At the 1919 London Olympia Motor Exhibition, W.O. Bentley debuted the new 3-liter car on Stand 126. Just a few weeks earlier, the prototype engine had been fired up for the first time. The 3.0-liter straight-4 cylinder engine was designed by ex-Royal Flying Corps engineer Clive Gallop and was one of the earliest car engines with dry-sump lubrication, an overhead camshaft and four-valves per cylinder. The four valve single overhead camshaft Hemi design, with the camshaft using a bevel-geared shaft drive, was based on the Mercedes Daimler M93654 racing engine of 1914. Mercedes had displayed one of the winning Grand Prix cars in their London showroom in Long Acre prior to the outbreak of World War I. During the war, W.O. Bentley was commissioned in the Royal Naval Air Service. Determined the engine design may help the British army, the vehicle was confiscated and dismantled at Rolls-Royce. The engine would be very influential on the Rolls-Royce Hawk engine, although with several notable differences, including the fully aluminum enclosed camshaft, and cast-iron monobloc design. Bentley's post-War 3-liter engine would use the Mercedes valve gears and cam drive setup, and would be among the first production cars with two spark plugs per cylinder and twin carburetion. With a bore of 80mm and a stroke of 149mm, the engine offered incredible amounts of low-end torque. Developing approximately 70 horsepower, the 3-Liter could reach speeds of 80 mph. This figure rose to 90 mph for the Speed Models and over 100 mph for the Super Sports.
Production of the 3-Liter Bentley lasted from 1921 through 1929 with 1,622 examples built. It became a legend in motor racing history with its iconic leather-strapped bonnet, classic radiator design, and British Racing Green livery. Early success in the 1922 Isle of Man Tourist Trophy, when Bentleys finished second, fourth and fifth to take the Team Prize, led to the introduction of the TT Replica (later known as the Speed Model).
By the mid-1920s, the competitiveness of the 3-Liter was on the wane and this, together with the fact that many customers had been fitting unsuitably heavy coachwork to the 3-Liter chassis rather than accept the expense of Bentley's 6½-Liter 'Silent Six', led to the introduction of the '4½'.
Using the 3-Liter engine as a base, the 80mm bore and 149mm stroke was enlarged to 100x140mm. The 4 valves per cylinder, 5 main bearing crankshaft, and dual ignition of the 3-Liter were retained. The chassis, transmission, and brakes of the 3-Liter model were employed on the new 4½-Liter model. The chassis, with a length of 172 inches and a wheelbase of 130 inches, was made of steel and reinforced with ties. Although weighing 3,600 lbs and being quite heavy, it was nimble and well balanced. The four-speed gearbox was unsynchronized and the brakes were convention, consisting of 17-inch drum brakes operated by rod and finned for improved cooling. Semi-elliptic leaf springs were placed in the front and the rear.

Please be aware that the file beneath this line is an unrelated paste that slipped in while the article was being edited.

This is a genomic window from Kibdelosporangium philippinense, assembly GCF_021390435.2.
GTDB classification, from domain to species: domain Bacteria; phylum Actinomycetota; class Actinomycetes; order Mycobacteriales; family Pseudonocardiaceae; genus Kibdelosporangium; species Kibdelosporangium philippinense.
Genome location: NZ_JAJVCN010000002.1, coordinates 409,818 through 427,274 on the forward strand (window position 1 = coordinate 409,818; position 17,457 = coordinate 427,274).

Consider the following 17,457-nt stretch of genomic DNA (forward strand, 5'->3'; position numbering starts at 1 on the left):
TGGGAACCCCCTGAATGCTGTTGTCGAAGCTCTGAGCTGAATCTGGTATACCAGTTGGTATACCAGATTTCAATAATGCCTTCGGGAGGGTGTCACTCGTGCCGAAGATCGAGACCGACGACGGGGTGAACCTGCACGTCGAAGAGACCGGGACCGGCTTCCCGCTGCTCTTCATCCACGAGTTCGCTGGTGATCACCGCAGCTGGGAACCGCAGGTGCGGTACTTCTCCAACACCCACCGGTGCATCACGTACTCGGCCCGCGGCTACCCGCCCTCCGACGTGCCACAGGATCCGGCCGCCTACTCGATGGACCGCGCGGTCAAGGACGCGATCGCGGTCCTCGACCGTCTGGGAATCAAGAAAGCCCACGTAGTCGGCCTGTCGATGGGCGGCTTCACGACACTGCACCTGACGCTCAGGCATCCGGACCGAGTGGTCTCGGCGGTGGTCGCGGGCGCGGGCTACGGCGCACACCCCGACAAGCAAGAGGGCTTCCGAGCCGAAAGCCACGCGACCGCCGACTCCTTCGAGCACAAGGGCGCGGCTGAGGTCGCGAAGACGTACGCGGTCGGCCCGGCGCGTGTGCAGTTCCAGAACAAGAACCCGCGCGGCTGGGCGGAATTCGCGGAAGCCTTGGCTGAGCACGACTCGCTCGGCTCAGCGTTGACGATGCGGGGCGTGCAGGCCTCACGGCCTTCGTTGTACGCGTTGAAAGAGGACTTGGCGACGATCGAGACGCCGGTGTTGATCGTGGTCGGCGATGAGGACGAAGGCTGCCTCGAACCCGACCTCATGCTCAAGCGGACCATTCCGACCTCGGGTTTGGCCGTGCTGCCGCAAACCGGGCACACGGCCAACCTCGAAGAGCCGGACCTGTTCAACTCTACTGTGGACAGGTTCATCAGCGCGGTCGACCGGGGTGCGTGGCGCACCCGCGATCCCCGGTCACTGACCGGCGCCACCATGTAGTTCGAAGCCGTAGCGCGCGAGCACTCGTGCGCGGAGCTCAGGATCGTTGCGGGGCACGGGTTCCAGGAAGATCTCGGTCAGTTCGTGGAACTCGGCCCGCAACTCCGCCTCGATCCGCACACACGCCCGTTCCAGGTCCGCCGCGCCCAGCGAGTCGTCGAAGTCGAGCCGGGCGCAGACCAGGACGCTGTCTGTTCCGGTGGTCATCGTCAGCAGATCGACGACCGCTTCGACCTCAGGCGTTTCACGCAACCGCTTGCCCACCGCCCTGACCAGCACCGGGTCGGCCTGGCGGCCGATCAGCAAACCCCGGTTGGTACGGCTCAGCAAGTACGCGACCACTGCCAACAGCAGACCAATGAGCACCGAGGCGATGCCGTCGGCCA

The engine had two SU carburetors and dual ignition with Bosch magnetos. The racing versions produced 130 horsepower while the road-going versions developed 110 horsepower. Most cars of this ear used two valves per cylinder, but the Bentley engine had four valves per cylinder actuated by a single overhead camshaft. In similar fashion to the 3-Liter engine, bevel gears on a vertical shaft at the front of the engine drove the camshaft.
The 'Blower' Bentleys were basically the same as the Bentley 4½ Litre except with a Roots-type supercharger by engineer Amherst Villiers. W.O. Bentley refused to modify the engine, so instead, the supercharger was in front of the radiator and attached to the end of the crankshaft. The additional weight at the front of the vehicle increased the car's understeer. With the help of the supercharger, the touring models offered 175 horsepower and the racing versions 240 horsepower.
Production of the 4½ Litre cars lasted from 1927 to 1931, with 720 examples produced, including 55 with the supercharger. All but nine (some sources say 8) of the 665 naturally aspirated cars rested on the 'Long Standard', 130-inch wheelbase. The other nine (or eight) rested on a shorter 117.5-inch chassis.
Bentley Motors quickly proved the 4½ Litre's competitiveness by entering the 1927 Le Mans. The original 4½-Liter car, nicknamed by the team 'Old Mother Gun' and driven by Frank Clement and Leslie Callingham, set the fastest race lap of 73.41mph. Unfortunately, their efforts came to an end in the infamous 'White House Crash' pile-up. A 4½ returned the following year and won the event. In 1929, three 4.5-Liters finished second, third, and fourth behind another Bentley, the Speed Six with its larger engine. Other notable finished include a second at the 1930 French Grand Prix and 2nd at the 500 miles of Brooklands.
Despite the incredible success in the salesroom and at the track by all Bentley models, W.O. was forced to sell his company to Rolls-Royce in November of 1931. Like many of companies of the era, it was a victim of the recession that hit Europe following the 1929 Wall Street Crash. by Daniel Vaughan | Feb 2020
Related Reading : Bentley 4½ Litre History
The Bentley 4 12 liter came into existence to fill a void left by the 3-liter and the 6.5-liter variants. The 3-liter suffered from underperformance while the 6.5-liter was unsafe for the roads. The 6.5-liter was powerful, and with poor road-conditions often caused tires to fail quickly. The solution was the Bentley 4.5-liter a vehicle that had enough power to carry the vehicle down the road at.... Continue Reading >>
The 4½-Litre Bentley made their debut in 1925 and the most famous example was the 'Old Mother Gun' which crashed at Le Mans in 1927. It was repaired and went on to capture Bentley's third LeMans title in 1928, co-driven by the 'Bentley Boys' Woolf Ba....[continue reading]
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